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Overall Rating
2.76

Awesome: 0%
Worth A Look: 24%
Just Average: 28%
Pretty Crappy48%
Sucks: 0%

4 reviews, 1 rating


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Gracie
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by Erik Childress

"Shue Never Needed LaRusso To Handle Those Balls"
2 stars

Did you know that when she was growing up, Elisabeth Shue wanted to be a soccer player? Sounds like one of those half-hearted anecdotes you would get on a talk show or junket interview, but it’s the truth. There’s a film that even proves it with a quote during the final credits directly from the one-time Oscar nominee. In film school, a screenwriting teacher once told me that your own life is never as interesting to anyone else as it is to you. And yet, write what you know. He was schizophrenic. Anyway, who was going to give the Shue family that advice as they set out to produce this tribute to their family. It begins with a dedication to the sibling Elisabeth and Andrew Shue lost and becomes an underdog story in his memory. Moments it certainly has as it tries at times to break from the conventions of the genre, but in the end fails to convince us of the one element it so desperately wants to prove to every doubting Thomas on screen.

Gracie (Carly Schroeder) is the only girl besides mom (Elisabeth Shue) in the Bowen household. She spends a good portion of her time with her elder brother, Johnny (Jesse Lee), the star of the family under the watchful tutelage of Dad (Dermot Mulroney), a former soccer player himself who sees his son as a “natural” and his daughter just a “girl.” It’s an unfortunate rule of the movies that sibling relationships as strong as Gracie and Johnny’s are destined for tragic ends (see: Stand By Me) and it’s a car accident that takes Johnny forever. In honor of her late brother, Gracie announces to the family that she plans to take his place on the varsity soccer team and is laughed at for it. As dad tries to prove to her she’s not tough enough to take what the boys can dish out on the field, Gracie takes the Thirteen route instead, losing herself to bad grades, bad vices and bad boys.

Seeing his daughter exhibiting such destructive behavior and not wanting to “lose another child”, dad tests Gracie’s determinism and begins training her. Getting in shape proves to be the easy part though. The school doesn’t have a girl’s team. The boys team doesn’t want her. Letters written in protest fall on deaf ears who would rather offer her a spot on the field hockey team. Worst, and certainly, the most pressing issue is whether any of that would matter if Gracie wasn’t good enough to earn it. Sure she can kick a ball. But can she do it when it counts and will she be on her feet long enough to attempt it on a field where she’s viewed as an easy target?

The answer to that question is a resounding “no.” That’s not coming from a boy’s world perspective or the stereotypes that come with two sets of push-ups. While doing fine work otherwise, Carly Schroeder is never able to elevate the athletics of the role to make us believe the guys aren’t taking it easy on her; a lesson dad demonstrates against on one occasion. And for a while even the movie appears to pick up on this unfortunate fact. But then with a casual desperation it wants us to accept the “anyone can do anything” cliché on blind faith and the need for an inspirational finale. Gracie may be trained to treat the dotted ball like an egg, but her little kicks on the field are so dainty you’d think she was trying to pry it from under a chicken’s ass. Are we to be impressed because Gracie can shoot a free kick? That’s the easiest thing to do on a soccer field next to a throw-in. Video games are based solely around the free kick. It’s about as dubious an achievement as an armless player leading the leagues in the least handball penalties. I may be able to log 75% at the free throw line. Doesn’t mean my 5’7” ass belongs in the NBA.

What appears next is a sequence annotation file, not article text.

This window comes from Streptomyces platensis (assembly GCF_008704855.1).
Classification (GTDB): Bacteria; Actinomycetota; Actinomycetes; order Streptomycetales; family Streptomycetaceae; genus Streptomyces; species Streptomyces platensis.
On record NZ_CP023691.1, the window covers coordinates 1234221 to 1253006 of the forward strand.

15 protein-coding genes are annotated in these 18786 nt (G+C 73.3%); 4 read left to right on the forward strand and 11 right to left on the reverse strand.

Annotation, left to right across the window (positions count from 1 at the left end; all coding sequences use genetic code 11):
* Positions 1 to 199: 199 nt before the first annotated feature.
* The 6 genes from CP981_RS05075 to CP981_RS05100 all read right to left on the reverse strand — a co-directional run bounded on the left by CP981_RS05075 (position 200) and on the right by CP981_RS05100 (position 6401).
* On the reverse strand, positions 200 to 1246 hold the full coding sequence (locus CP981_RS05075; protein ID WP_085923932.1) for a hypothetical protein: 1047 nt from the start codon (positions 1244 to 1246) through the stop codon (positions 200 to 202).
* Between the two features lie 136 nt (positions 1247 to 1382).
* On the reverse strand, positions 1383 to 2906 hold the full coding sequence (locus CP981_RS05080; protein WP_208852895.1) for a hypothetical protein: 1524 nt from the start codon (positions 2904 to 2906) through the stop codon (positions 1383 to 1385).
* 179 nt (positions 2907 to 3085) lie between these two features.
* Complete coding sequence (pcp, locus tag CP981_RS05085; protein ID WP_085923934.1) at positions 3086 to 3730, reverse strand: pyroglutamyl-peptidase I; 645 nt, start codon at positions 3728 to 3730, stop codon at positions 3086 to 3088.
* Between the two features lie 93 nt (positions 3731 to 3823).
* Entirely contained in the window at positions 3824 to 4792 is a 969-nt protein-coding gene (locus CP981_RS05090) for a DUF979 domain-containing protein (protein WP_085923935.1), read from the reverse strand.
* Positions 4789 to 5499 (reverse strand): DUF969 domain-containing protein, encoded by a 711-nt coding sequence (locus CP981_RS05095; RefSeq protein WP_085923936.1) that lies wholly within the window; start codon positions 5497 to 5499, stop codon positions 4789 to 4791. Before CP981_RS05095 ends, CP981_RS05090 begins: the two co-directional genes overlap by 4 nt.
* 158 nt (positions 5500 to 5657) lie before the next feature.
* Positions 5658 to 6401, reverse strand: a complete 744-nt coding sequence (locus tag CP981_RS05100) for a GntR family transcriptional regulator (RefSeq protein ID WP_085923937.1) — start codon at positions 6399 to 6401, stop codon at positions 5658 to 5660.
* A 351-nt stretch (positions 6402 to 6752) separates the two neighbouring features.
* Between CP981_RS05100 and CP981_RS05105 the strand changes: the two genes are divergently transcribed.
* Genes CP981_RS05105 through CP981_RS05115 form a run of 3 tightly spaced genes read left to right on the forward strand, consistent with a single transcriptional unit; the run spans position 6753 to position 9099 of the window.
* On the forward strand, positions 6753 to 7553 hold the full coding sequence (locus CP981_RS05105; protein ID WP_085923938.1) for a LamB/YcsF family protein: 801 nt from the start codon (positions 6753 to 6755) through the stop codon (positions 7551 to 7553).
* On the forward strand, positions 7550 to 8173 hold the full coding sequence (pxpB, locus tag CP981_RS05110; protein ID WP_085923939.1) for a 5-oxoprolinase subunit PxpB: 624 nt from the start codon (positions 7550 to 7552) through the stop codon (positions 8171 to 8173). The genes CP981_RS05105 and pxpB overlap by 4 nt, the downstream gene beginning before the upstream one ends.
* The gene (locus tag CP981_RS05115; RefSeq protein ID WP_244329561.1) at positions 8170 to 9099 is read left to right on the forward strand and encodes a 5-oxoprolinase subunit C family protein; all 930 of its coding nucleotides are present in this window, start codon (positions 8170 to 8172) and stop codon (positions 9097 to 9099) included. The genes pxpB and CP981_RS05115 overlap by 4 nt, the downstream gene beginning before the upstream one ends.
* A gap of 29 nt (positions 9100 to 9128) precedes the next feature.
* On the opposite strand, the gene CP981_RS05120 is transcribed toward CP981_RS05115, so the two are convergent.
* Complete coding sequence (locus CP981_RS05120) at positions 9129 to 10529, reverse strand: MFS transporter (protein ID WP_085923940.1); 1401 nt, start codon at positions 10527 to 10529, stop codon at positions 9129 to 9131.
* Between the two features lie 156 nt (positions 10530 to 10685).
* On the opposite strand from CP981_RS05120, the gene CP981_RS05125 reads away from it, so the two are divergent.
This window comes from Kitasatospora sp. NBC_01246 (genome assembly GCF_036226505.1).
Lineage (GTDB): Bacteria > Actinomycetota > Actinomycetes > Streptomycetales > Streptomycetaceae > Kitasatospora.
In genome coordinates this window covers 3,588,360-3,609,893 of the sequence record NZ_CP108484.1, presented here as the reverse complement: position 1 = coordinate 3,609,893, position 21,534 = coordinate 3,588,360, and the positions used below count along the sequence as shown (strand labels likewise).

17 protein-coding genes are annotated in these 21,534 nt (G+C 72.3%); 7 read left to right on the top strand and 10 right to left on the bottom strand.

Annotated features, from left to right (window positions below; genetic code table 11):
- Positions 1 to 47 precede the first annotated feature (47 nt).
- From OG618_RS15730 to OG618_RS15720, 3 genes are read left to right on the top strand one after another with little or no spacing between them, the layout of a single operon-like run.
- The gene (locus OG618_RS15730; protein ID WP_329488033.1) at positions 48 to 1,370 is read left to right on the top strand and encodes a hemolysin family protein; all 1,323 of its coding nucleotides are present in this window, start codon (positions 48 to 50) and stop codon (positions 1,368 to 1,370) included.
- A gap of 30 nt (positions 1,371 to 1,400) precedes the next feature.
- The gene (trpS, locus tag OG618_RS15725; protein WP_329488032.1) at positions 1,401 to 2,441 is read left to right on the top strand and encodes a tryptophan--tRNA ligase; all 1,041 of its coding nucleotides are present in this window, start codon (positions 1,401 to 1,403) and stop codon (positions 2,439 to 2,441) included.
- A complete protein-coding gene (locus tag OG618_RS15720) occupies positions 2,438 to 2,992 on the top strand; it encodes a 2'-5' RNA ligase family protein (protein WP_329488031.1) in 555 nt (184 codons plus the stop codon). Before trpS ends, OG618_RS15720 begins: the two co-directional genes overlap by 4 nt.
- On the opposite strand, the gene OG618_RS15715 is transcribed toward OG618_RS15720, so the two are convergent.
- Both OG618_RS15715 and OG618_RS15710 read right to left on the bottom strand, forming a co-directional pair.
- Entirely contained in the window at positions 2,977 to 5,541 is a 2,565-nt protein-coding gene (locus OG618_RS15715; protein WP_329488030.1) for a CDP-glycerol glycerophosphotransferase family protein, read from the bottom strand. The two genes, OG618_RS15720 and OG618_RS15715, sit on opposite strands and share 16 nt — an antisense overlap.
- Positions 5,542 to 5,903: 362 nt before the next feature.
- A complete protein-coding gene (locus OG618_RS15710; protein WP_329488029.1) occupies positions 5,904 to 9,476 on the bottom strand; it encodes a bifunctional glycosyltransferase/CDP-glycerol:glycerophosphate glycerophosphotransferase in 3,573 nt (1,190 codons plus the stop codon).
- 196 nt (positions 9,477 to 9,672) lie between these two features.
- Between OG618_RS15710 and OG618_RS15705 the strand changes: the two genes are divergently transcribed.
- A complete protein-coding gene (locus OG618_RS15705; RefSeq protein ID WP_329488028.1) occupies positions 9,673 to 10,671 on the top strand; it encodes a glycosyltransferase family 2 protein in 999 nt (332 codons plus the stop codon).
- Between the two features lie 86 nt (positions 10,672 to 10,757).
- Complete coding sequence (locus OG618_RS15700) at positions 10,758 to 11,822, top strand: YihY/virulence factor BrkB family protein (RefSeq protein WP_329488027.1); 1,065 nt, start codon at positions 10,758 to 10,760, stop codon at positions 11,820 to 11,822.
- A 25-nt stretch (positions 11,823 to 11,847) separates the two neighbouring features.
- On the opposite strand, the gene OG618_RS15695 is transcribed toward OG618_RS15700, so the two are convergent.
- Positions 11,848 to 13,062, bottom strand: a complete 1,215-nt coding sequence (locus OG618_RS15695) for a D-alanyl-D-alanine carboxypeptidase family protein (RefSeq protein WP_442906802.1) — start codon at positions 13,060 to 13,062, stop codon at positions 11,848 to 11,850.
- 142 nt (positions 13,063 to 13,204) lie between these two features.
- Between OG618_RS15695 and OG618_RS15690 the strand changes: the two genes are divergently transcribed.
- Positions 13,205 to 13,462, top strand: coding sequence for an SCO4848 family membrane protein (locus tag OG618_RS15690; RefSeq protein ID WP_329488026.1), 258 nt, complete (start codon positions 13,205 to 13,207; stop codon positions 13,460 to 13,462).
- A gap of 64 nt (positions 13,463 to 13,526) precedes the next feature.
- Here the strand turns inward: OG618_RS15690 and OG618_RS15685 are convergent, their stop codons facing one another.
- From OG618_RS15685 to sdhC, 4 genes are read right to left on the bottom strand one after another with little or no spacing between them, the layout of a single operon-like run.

But enough picking on the sporting asthetic the film is built around. As a drama it’s certainly a watchable affair. Mulroney does nice work as dad even as he’s written all over the map in the second half. Andrew Shue does more nonsensical staring than Dan Hedaya in Nixon. Elisabeth Shue does the concerned secondary parent thing as she did in the much better sports underdog film, Dreamer, but does get to deliver the big “give her a shot” speech about her daughter that’s actually herself. Babe Ruth did a better job listening to the big speech in The Pride of the Yankees than Shue does convincing us that those knee kicks in The Karate Kid made her the female Pele. It’s a nice sentiment that somehow Gracie’s story is connected to Brandi Chastain’s free kick sports bra delight at the World Cup. But I can’t imagine it even led to the girls who played in my public leagues back in grade school. They were good enough to cover Gracie’s face in egg.

link directly to this review at http://www.hollywoodbitchslap.com/review.php?movie=16216&reviewer=198
originally posted: 06/01/07 00:00:00
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User Comments

10/23/07 William Goss Well-shot true-life girl's soccer tale is a bit better than it should be. 3 stars
IF YOU'VE SEEN THIS FILM, RATE IT!
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USA
  01-Jun-2007 (PG-13)
  DVD: 18-Sep-2007

UK
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